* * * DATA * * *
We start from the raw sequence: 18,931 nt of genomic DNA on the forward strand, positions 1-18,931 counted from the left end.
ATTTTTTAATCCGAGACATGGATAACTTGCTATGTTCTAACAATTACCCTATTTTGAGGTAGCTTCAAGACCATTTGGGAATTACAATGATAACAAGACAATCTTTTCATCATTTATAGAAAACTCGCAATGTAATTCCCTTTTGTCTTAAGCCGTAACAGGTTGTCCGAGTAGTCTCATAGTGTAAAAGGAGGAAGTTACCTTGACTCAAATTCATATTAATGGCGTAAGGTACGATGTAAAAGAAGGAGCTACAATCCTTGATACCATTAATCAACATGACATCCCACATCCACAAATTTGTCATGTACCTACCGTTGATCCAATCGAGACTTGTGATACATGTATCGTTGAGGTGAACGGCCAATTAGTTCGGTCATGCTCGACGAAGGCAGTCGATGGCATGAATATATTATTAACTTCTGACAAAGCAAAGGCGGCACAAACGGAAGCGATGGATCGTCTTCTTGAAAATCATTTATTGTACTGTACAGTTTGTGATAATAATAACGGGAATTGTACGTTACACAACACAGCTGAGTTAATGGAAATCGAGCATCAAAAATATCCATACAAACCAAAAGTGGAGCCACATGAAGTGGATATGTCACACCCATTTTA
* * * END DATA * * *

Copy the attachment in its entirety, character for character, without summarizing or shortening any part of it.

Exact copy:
We start from the raw sequence: 18,931 nt of genomic DNA on the forward strand, positions 1-18,931 counted from the left end.
ATTTTTTAATCCGAGACATGGATAACTTGCTATGTTCTAACAATTACCCTATTTTGAGGTAGCTTCAAGACCATTTGGGAATTACAATGATAACAAGACAATCTTTTCATCATTTATAGAAAACTCGCAATGTAATTCCCTTTTGTCTTAAGCCGTAACAGGTTGTCCGAGTAGTCTCATAGTGTAAAAGGAGGAAGTTACCTTGACTCAAATTCATATTAATGGCGTAAGGTACGATGTAAAAGAAGGAGCTACAATCCTTGATACCATTAATCAACATGACATCCCACATCCACAAATTTGTCATGTACCTACCGTTGATCCAATCGAGACTTGTGATACATGTATCGTTGAGGTGAACGGCCAATTAGTTCGGTCATGCTCGACGAAGGCAGTCGATGGCATGAATATATTATTAACTTCTGACAAAGCAAAGGCGGCACAAACGGAAGCGATGGATCGTCTTCTTGAAAATCATTTATTGTACTGTACAGTTTGTGATAATAATAACGGGAATTGTACGTTACACAACACAGCTGAGTTAATGGAAATCGAGCATCAAAAATATCCATACAAACCAAAAGTGGAGCCACATGAAGTGGATATGTCACACCCATTTTA